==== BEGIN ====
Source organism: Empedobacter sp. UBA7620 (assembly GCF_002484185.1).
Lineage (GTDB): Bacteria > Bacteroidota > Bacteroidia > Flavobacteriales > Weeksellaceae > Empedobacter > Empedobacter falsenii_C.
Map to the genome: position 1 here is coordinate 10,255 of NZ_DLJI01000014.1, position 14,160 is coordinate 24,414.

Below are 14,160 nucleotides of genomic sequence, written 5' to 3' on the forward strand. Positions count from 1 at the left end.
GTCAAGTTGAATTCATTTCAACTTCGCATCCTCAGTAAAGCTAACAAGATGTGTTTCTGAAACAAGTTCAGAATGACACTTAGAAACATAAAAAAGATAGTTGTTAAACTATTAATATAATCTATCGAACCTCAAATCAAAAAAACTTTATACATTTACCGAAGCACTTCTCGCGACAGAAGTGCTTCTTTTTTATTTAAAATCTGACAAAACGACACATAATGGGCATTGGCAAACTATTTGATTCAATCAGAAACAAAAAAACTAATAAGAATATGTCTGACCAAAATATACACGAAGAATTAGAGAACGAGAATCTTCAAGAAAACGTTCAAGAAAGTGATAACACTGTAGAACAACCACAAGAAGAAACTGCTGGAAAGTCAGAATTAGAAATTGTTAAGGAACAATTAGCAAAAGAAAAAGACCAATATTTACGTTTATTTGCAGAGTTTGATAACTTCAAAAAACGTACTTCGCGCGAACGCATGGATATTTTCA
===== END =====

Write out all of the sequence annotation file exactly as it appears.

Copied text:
Source organism: Empedobacter sp. UBA7620 (assembly GCF_002484185.1).
Lineage (GTDB): Bacteria > Bacteroidota > Bacteroidia > Flavobacteriales > Weeksellaceae > Empedobacter > Empedobacter falsenii_C.
Map to the genome: position 1 here is coordinate 10,255 of NZ_DLJI01000014.1, position 14,160 is coordinate 24,414.

Below are 14,160 nucleotides of genomic sequence, written 5' to 3' on the forward strand. Positions count from 1 at the left end.
GTCAAGTTGAATTCATTTCAACTTCGCATCCTCAGTAAAGCTAACAAGATGTGTTTCTGAAACAAGTTCAGAATGACACTTAGAAACATAAAAAAGATAGTTGTTAAACTATTAATATAATCTATCGAACCTCAAATCAAAAAAACTTTATACATTTACCGAAGCACTTCTCGCGACAGAAGTGCTTCTTTTTTATTTAAAATCTGACAAAACGACACATAATGGGCATTGGCAAACTATTTGATTCAATCAGAAACAAAAAAACTAATAAGAATATGTCTGACCAAAATATACACGAAGAATTAGAGAACGAGAATCTTCAAGAAAACGTTCAAGAAAGTGATAACACTGTAGAACAACCACAAGAAGAAACTGCTGGAAAGTCAGAATTAGAAATTGTTAAGGAACAATTAGCAAAAGAAAAAGACCAATATTTACGTTTATTTGCAGAGTTTGATAACTTCAAAAAACGTACTTCGCGCGAACGCATGGATATTTTCA